How to cultivate your soil

Soil cultivation (or digging) refers to turning over your soil to a spade's depth to bury weeds and debris into your soil and aerate the ground to avoid compaction. It makes it easier for air nutrients and water to penetrate deep into the soil for plants' roots to access. It can also be done to mix in materials such as manure, lime and fertiliser to enrich your soil or manage the acidity. Similarly, if your soil is typically wet or has high clay content, you can add sand when cultivating to improve drainage. Bare soil that you're going to plant up over the following season is best cultivated but avoid digging too close to other plants to prevent damaging their roots. It can be hard work - and good exercise during the colder months of the year - but needn't be back-breaking if taken slowly.

 

Spade in the ground

 

When to Cultivate

  • The best time to cultivate your soil is between autumn and early spring at a time when the ground is not frozen or waterlogged.
  • Avoid cultivating too late in the spring because when the warm weather arrives it will lead to moisture loss at the time when you're plants are starting to need it.
  • If you have a heavy clay soil, it's best to do it in autumn before the ground becomes too wet and clingy. This will allow the frost to break up and improve the structure of the soil over the winter.

 

Before you start

  • Before you start digging the soil, remove larger weeds. Smaller ones aren't a problem as they'll be lifted by your spade or the rotivator and buried into the soil to decompose and add nutrients.
  • Look out for any large rocks or other hard objects like dog bones that may have been left lying around. Remove these before you start.
  • Double-check there are no electricity, gas, telephone or other lines in the area you are going to dig. It's rare for them to be at a single spade's depth but relevant if you're going to double dig.

 

Dandelion

 

Single Digging

  1. Starting at one end of a rectangular plot, dig a trench 30cm wide and to a spade's depth, placing the soil to one side (at the end of the plot) and leaving the trench empty.
  2. Lift the same amount of soil from the area just behind (further into your plot) and place the dug soil, inverted, into the original trench, breaking it up as you go.
  3. Work methodically down your rectangular strip turning each trench into the space before it.
  4. When you reach the end, fill the final trench with the soil you left to one side from the original trench.

 

Digging the ground

 

Double-Digging for Rose Beds

  • Double-digging essentially means 'turning' the soil to a depth of 2 spade lengths.
  • Although hard work, it is recommended when planting deeper-rooted perennials and roses.
  • Starting at one end of a strip of ground that is vacant of grass and other vegetation, dig a trench one spade's width wide and one spade's length deep, putting the dug soil into a wheelbarrow.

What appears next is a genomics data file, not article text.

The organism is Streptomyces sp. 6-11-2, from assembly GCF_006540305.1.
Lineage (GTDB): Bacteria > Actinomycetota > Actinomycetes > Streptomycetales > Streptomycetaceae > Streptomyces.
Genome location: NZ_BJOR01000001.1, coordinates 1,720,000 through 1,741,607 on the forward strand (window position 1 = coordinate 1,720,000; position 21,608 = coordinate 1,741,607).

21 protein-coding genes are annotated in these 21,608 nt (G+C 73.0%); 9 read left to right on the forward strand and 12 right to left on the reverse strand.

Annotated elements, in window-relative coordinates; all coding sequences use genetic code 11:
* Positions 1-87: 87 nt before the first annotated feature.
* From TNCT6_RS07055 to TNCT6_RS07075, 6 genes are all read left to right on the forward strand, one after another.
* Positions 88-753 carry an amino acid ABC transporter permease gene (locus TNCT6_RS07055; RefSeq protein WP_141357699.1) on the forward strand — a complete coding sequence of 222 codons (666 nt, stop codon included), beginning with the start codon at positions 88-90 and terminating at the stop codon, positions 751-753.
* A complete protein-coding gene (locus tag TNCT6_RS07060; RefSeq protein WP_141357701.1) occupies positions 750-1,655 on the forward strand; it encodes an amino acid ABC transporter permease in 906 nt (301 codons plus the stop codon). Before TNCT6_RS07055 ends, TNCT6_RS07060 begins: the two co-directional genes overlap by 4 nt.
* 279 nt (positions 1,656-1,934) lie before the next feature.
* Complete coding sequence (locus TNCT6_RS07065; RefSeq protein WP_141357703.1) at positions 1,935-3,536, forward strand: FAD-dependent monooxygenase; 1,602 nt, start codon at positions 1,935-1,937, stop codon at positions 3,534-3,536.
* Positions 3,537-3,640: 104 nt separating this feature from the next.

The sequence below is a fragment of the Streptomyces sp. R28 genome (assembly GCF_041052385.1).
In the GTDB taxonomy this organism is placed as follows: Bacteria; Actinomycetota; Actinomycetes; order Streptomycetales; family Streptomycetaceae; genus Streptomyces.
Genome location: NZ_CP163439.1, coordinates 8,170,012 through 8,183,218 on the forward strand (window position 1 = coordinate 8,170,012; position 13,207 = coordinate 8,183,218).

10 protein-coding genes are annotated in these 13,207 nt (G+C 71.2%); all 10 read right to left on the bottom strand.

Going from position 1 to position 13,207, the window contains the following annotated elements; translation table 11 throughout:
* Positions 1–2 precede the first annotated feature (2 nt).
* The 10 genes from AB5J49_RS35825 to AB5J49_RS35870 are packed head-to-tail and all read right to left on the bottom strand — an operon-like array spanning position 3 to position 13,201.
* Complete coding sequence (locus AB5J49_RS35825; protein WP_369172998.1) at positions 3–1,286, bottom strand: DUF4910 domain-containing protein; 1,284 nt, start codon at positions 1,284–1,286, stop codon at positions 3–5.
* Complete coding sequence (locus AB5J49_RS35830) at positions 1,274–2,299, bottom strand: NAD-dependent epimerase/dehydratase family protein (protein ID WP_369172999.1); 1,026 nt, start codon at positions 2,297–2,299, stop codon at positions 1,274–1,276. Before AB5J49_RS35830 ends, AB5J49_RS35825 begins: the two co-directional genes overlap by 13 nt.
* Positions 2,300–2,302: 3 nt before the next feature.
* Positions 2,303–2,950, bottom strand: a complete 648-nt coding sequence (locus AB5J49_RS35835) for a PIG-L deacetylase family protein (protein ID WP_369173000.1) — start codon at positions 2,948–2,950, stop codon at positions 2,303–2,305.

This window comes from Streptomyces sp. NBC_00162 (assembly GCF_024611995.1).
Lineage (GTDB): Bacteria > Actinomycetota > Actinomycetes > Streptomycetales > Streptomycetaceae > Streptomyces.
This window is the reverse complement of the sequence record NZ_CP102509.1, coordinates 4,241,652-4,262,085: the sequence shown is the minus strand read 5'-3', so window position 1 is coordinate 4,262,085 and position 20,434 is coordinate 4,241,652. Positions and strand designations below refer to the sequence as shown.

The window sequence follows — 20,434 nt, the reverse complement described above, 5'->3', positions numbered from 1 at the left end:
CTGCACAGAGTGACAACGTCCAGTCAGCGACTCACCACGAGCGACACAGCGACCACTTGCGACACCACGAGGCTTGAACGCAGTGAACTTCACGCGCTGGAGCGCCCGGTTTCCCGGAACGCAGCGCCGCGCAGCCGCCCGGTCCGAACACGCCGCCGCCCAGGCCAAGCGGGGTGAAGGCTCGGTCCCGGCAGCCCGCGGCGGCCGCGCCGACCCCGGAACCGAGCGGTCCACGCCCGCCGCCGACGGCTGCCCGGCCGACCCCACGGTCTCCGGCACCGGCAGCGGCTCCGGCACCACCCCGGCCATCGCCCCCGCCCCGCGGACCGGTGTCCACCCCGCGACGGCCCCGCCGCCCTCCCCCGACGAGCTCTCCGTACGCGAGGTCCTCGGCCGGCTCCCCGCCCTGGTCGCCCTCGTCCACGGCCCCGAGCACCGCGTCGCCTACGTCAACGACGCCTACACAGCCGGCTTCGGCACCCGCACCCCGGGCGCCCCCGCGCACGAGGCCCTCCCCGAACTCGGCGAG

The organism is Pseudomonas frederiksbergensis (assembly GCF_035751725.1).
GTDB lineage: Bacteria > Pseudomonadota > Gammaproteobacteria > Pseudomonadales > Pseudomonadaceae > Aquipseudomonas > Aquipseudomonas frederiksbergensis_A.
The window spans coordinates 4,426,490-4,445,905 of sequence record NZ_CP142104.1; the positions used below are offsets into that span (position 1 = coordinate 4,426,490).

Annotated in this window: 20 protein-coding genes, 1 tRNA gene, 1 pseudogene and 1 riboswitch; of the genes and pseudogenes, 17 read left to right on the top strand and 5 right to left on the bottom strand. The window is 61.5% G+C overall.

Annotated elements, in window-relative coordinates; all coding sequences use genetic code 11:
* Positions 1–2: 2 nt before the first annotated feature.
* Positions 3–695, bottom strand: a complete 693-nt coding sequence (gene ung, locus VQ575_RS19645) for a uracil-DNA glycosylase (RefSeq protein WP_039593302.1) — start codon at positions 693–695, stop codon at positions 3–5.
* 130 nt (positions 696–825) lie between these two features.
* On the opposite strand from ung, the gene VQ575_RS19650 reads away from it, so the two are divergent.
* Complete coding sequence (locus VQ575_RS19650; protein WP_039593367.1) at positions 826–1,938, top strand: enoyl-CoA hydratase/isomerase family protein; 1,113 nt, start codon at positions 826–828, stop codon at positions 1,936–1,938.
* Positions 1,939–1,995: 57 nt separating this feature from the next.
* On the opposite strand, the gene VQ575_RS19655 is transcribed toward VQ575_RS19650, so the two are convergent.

• One complete, turn and break up the soil below the bottom of the trench (i.e. 2 spades deep into the ground). You may alternatively wish to use a fork to break up the lower ground, mixing organic matter into the deeper soil as required.
  • Once complete, move onto the next spade-width strip of ground and turn the top spade's length of soil into the first trench. Again, use your spade or fork to break up the subsurface soil.
  • Repeat the process until you reach the end of the final strip of the planting ground and fill the final strip using the soil from your wheelbarrow.

 

Double digging for roses

 

Improving your Soil

  • If you have an acidic soil with a low pH, consider adding lime or wood ash to balance it. Standard lime comes in four types: pulverized, hydrated, granules and pellets. Depending on your soil type and the amount of moisture in the ground, one of these compounds may be a good option. Wood ash results in a less dramatic change in pH but can work well in sandy soils.
  • If you have an alkaline soil with a high pH, consider adding peat moss, composted leaves or pine needles, composted manure or sawdust. These will all alter the pH gradually over time so if you need a quicker solution or require a bigger reduction in pH, consider applying sulphur. Aluminium sulphate will change the acidity most rapidly, but should be used carefully.
  • If you have a wet clay soil which lies wet, you can add sand to improve drainage.

 

Wood ash

 

Primary and Secondary Cultivation

  • Primary cultivation involves digging the soil or using a mechanical rotivator in the way described above. Leave the soil alone for a few days or, is possible, several weeks after primary cultivation to allow the materials to decompose and enrich the soil with nutrients.
  • Closer to planting time, you may choose to dig or rotavate your soil again, digging or rotovating perpendicular to the way you did it originally. After this secondary cultivation your soil should be loose, fluffy and finely textured - perfect for planting or sowing seeds.

 

Cultivated soil in hand

 

Other Options?

  • If your ground is extremely poor, or you don't want to go to the effort of digging your soil, you might want to consider building a raised bed instead.

 

Herbs growing in soil

 

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